Humm strange. See I never knew any of this. Now I kind of wonder which I get wild or farm. You think the guy at the meat counter would look at me like a nut or just make something up off his head or would they know which they have in their store.

Most supermarkets will have both wild and farm raised. At the supermarket I shop at it is cleary marked which salmon is farm raised and which is wild. I am sure that if you ask him he will know which type he has.

Black Ice 72
06-08-2003, 12:19 PM
Salmon = the best
Canned salmon = rotten :)

manowar669
06-08-2003, 06:36 PM
If you can't stand the canned taste, rinse it in water. I do this with tuna also, if not in a hurry. I like sardines and sushi too, so maybe I'll just eat anything.

Scott S
06-08-2003, 08:05 PM
Agreed, mano. Draining is a MUST, even for me. It took me a little longer than usual to reach the bottom of yesterday's can, so maybe I'll try rinsing it as well.

AJ_11
06-09-2003, 06:04 AM
Wussies, man I love canned salmon. Although I prefer to eat the grilled stuff but sometimes its too expensive. I have have that most frozen salmon that is sold in grocery stores is chum. Canned stuff is pink(more o-3) at half the price of a serving.

body
06-09-2003, 02:00 PM
Originally posted by bradley


When canning some of the solids and bone are mixed in with the salmon meat, where as when you are eating a salmon filet you would discard these parts of the salmon. Here is an example:

canned salmon (3oz. serving):

Energy kcal 118.150
Energy kj 494.700
Protein g 16.813
Total lipid (fat) g 5.143
Ash g 1.173
Carbohydrate, by difference g 0.000
Fiber, total dietary g 0.000
Minerals
Calcium, Ca mg 181.050

cooked salmon (3oz.)

Energy kcal 126.650
Energy kj 529.550
Protein g 21.726
Total lipid (fat) g 3.757
Ash g 1.326
Carbohydrate, by difference g 0.000
Fiber, total dietary g 0.000
Minerals
Calcium, Ca mg 14.450

Notice the difference in the calcium content between the two. This would be due to the ground up bones in the canned salmon:D

but how much of the calcuim is avialable in the bones? some of the bones will not get dissolved and pas straight out of the bum.

plus you can still take out the bones of canned salmon, just takes effort.
aslo there are difference between prot and fat contents on this. the canned has higher protein but lower fat than the fresh.
this could be seasonal varaitions in the salmon.

what form is the mercury in? some mecury compounds are far worse than others.

bradley
06-09-2003, 02:25 PM
Originally posted by body


but how much of the calcuim is avialable in the bones? some of the bones will not get dissolved and pas straight out of the bum.


I am not sure and I was just pointing it out because I found it interesting. I personally do not eat salmon for the calcium content. This was just one difference that I found between canned salmon and salmon filets, which was Raniali's question.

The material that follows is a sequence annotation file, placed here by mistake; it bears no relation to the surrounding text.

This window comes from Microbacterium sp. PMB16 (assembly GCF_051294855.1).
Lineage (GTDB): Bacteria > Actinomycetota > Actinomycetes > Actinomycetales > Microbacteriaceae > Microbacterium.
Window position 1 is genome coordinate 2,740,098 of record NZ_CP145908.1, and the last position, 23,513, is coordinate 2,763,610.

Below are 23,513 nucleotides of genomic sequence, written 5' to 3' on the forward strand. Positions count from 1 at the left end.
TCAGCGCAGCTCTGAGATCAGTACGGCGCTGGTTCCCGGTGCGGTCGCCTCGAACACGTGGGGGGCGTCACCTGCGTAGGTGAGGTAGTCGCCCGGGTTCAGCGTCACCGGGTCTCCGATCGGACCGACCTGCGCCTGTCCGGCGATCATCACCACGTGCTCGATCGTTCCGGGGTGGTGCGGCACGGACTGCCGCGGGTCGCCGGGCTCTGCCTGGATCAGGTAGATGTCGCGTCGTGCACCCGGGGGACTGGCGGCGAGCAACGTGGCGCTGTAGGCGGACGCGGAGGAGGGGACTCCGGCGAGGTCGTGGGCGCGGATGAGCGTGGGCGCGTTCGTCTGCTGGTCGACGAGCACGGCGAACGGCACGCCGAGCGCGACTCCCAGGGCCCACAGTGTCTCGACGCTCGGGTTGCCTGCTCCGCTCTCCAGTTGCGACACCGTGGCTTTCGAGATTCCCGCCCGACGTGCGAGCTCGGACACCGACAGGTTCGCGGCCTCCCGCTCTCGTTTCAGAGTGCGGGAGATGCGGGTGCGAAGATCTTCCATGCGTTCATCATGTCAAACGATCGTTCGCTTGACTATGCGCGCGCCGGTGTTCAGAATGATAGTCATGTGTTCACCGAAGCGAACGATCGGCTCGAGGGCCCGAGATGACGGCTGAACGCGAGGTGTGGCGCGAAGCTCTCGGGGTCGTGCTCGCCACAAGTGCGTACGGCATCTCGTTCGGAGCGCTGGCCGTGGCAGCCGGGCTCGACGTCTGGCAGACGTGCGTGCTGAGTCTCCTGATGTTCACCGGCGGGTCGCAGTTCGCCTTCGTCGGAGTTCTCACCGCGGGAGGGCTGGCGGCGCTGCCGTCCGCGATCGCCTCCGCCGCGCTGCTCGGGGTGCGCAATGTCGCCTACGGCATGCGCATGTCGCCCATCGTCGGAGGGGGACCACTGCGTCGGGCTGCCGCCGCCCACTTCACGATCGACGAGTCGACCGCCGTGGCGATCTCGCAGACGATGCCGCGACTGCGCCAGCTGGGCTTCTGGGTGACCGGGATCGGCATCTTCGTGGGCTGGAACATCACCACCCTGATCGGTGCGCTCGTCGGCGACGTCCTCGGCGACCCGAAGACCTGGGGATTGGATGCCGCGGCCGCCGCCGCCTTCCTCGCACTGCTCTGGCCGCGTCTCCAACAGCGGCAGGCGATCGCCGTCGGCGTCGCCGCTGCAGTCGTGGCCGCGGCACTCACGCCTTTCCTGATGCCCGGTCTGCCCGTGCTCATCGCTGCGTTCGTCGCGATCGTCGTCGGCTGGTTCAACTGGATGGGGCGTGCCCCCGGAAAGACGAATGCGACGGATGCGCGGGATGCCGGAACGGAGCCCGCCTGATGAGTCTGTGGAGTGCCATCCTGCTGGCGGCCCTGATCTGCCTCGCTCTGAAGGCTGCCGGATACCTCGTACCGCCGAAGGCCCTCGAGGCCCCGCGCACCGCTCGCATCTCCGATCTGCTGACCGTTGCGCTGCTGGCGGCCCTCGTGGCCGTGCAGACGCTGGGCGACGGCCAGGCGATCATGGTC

plus you can still take out the bones of canned salmon, just takes effort.

Agreed



aslo there are difference between prot and fat contents on this. the canned has higher protein but lower fat than the fresh.
this could be seasonal varaitions in the salmon.


I agree and that is a good point, but it also could be due to the fact that canned salmon contains the "solids" that filets do not.



what form is the mercury in? some mecury compounds are far worse than others. [/B]

I never mentioned mercury in any of my posts. I did point out that wild salmon could contain pollutants but I also mentioned that farm raised salmon are sometimes exposed to pesticides. Which is basically a trade off IMO. I am not positive but I do not think salmon is one of the fish that contains high levels of mercury.

body
06-09-2003, 02:30 PM
canned salmon unlike tuna.

canned salmon is like 99% salmon and they add a bit of salt. tuna they add brine to it before canning.

but the liquid in the tin is 100% salmon Juice. yum yum. so that a difference between salmon and tuna.

bradely - my final comment on mecruty was more the fact it was in the 1st post on the topic.
But on the availability of the calcuim, i think its quite tightly bound into the bones. so if some one is eating it for salmon it may not be a good source as people think it is. But i may have this wrong.

raniali
06-09-2003, 02:33 PM
all fish at the top of the food chain (shark, swordfish, king mackerel and tilefish - with lesser (but still high) amounts in tuna, sea bass, halibut, marlin, pike and white croaker) contain higher mercury levels. it comes with the territory of eating everything else under you.

however - taken from an article:
"A weekly intake of two to four servings of fish from a variety of species, with special emphasis on fatty fish with low mercury content such as salmon and small oceanic fish is consistent with current advice for reducing cardiovascular risk."